Furthermore, certain embodiments can take the form of a computer program product accessible from a computer usable or computer readable medium providing program code for use by or in connection with a computer or any instruction execution system. For the purposes of this description, a computer usable or computer readable medium can be any apparatus that can contain, store, communicate, propagate, or transport the program for use by or in connection with the instruction execution system, apparatus, or device. The medium can be an electronic, magnetic, optical, electromagnetic, infrared, or semiconductor system (or apparatus or device) or a propagation medium. Examples of a computer-readable medium include a semiconductor or solid state memory, magnetic tape, a removable computer diskette, a random access memory (RAM), a read-only memory (ROM), a rigid magnetic disk and an optical disk. Current examples of optical disks include compact disk-read only memory (CD-ROM), compact disk-read/write (CD-R/W) and DVD.

The terms “certain embodiments”, “an embodiment”, “embodiment”, “embodiments”, “the embodiment”, “the embodiments”, “one or more embodiments”, “some embodiments”, and “one embodiment” mean one or more (but not all) embodiments unless expressly specified otherwise. The terms “including”, “comprising”, “having” and variations thereof mean “including but not limited to”, unless expressly specified otherwise. The enumerated listing of items does not imply that any or all of the items are mutually exclusive, unless expressly specified otherwise. The terms “a”, “an” and “the” mean “one or more”, unless expressly specified otherwise.

Devices that are in communication with each other need not be in continuous communication with each other, unless expressly specified otherwise. In addition, devices that are in communication with each other may communicate directly or indirectly through one or more intermediaries. Additionally, a description of an embodiment with several components in communication with each other does not imply that all such components are required. On the contrary a variety of optional components are described to illustrate the wide variety of possible embodiments.

Further, although process steps, method steps, algorithms or the like may be described in a sequential order, such processes, methods and algorithms may be configured to work in alternate orders. In other words, any sequence or order of steps that may be described does not necessarily indicate a requirement that the steps be performed in that order. The steps of processes described herein may be performed in any order practical. Further, some steps may be performed simultaneously, in parallel, or concurrently.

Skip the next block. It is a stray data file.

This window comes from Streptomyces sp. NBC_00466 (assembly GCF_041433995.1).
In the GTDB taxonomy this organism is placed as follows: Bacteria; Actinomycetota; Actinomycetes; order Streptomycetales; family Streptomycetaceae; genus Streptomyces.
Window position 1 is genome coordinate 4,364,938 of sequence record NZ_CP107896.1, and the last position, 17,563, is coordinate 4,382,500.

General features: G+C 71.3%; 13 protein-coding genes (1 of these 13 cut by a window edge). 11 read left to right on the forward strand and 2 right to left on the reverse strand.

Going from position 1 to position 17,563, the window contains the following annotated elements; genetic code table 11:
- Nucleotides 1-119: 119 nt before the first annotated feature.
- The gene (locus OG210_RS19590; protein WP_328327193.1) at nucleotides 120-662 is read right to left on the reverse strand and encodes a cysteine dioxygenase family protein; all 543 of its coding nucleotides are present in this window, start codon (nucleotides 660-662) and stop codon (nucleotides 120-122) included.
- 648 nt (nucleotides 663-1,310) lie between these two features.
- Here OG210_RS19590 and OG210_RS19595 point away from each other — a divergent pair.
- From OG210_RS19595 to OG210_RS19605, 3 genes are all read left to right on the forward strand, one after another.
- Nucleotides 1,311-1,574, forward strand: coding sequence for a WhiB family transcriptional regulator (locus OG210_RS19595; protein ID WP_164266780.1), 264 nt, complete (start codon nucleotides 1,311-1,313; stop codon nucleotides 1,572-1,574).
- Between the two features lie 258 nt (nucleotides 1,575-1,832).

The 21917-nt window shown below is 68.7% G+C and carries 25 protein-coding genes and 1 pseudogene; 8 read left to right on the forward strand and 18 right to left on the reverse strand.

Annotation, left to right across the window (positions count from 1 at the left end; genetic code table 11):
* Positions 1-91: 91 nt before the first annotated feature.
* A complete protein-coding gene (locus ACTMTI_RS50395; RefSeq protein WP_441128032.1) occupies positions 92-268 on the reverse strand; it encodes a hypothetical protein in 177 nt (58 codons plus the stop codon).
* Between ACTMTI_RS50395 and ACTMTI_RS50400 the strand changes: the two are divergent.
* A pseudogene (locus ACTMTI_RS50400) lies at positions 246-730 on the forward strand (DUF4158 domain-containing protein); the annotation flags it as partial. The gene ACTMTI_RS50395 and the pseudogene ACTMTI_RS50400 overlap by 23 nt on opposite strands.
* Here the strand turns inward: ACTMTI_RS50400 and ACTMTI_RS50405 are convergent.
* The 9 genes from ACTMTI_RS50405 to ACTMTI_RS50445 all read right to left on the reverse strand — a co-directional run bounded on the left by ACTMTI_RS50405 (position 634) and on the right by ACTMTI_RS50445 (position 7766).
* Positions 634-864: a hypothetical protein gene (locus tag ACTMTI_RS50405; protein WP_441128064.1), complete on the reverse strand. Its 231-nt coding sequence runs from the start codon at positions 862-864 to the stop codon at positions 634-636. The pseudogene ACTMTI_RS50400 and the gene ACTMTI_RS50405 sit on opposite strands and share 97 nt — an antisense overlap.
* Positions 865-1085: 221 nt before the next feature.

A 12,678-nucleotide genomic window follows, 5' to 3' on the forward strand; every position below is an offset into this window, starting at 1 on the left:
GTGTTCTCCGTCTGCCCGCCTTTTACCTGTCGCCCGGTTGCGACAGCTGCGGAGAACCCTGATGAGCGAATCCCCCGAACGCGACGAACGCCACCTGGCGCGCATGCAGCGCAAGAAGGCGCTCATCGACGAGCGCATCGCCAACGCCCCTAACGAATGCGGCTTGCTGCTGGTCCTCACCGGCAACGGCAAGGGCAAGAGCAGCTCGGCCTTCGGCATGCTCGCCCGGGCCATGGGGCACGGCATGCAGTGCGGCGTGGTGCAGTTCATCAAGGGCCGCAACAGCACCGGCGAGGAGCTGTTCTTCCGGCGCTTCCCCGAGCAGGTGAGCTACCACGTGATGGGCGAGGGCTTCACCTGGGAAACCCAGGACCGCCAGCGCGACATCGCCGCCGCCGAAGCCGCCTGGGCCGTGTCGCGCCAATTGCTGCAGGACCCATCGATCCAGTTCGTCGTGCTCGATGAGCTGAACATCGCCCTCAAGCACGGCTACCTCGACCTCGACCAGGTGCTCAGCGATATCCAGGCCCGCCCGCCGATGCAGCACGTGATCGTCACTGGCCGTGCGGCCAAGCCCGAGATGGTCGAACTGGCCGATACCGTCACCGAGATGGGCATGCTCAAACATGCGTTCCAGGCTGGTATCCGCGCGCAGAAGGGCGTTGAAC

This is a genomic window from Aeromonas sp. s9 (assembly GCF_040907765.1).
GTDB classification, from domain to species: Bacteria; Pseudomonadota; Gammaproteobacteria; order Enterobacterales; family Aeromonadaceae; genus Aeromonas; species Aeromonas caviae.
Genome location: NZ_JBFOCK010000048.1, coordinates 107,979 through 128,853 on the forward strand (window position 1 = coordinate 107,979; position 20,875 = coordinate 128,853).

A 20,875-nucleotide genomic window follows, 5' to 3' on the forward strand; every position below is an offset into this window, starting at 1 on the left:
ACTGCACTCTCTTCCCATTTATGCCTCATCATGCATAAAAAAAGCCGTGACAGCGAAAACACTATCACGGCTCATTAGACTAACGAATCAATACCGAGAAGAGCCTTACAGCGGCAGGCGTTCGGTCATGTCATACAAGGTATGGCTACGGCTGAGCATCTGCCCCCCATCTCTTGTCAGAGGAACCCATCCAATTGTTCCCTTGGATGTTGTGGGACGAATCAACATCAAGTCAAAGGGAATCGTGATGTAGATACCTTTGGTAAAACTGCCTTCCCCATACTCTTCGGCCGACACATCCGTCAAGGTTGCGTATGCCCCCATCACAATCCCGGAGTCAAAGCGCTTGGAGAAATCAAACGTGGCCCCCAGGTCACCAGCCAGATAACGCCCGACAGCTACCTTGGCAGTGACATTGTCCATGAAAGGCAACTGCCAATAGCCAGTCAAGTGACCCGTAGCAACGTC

When a single device or article is described herein, it will be apparent that more than one device/article (whether or not they cooperate) may be used in place of a single device/article. Similarly, where more than one device or article is described herein (whether or not they cooperate), it will be apparent that a single device/article may be used in place of the more than one device or article. The functionality and/or the features of a device may be alternatively embodied by one or more other devices which are not explicitly described as having such functionality/features. Thus, other embodiments need not include the device itself.

FIG. 9 illustrates a block diagram that shows certain elements that may be included in the computational device 102 in accordance with certain embodiments. One or more of the computational devices 102, either individually or collectively may also be referred to as a system 900, and may include a circuitry 902 that may in certain embodiments include a processor 904. The system 900 may also include a memory 906 (e.g., a volatile memory device), and storage 908. The storage 908 may include a non-volatile memory device (e.g., EEPROM, ROM, PROM, RAM, DRAM, SRAM, flash, firmware, programmable logic, etc.), magnetic disk drive, optical disk drive, tape drive, etc. The storage 908 may comprise an internal storage device, an attached storage device and/or a network accessible storage device. The system 900 may include a program logic 910 including code 912 that may be loaded into the memory 906 and executed by the processor 904 or circuitry 902. In certain embodiments, the program logic 910 including code 912 may be stored in the storage 908. In certain other embodiments, the program logic 910 may be implemented in the circuitry 902. Therefore, while FIG. 9 shows the program logic 910 separately from the other elements, the program logic 910 may be implemented in the memory 906 and/or the circuitry 902.

Certain embodiments may be directed to a method for deploying computing instruction by a person or automated processing integrating computer-readable code into a computing system, wherein the code in combination with the computing system is enabled to perform the operations of the described embodiments.

At least certain of the operations illustrated in FIGS. 1-9 may be performed in parallel as well as sequentially. In alternative embodiments, certain of the operations may be performed in a different order, modified or removed.

Furthermore, many of the software and hardware components have been described in separate modules for purposes of illustration. Such components may be integrated into a fewer number of components or divided into a larger number of components. Additionally, certain operations described as performed by a specific component may be performed by other components.

The data structures and components shown or referred to in FIGS. 1-9 are described as having specific types of information. In alternative embodiments, the data structures and components may be structured differently and have fewer, more or different fields or different functions than those shown or referred to in the figures. Therefore, the foregoing description of the embodiments has been presented for the purposes of illustration and description. It is not intended to be exhaustive or to limit the embodiments to the precise form disclosed. Many modifications and variations are possible in light of the above teaching.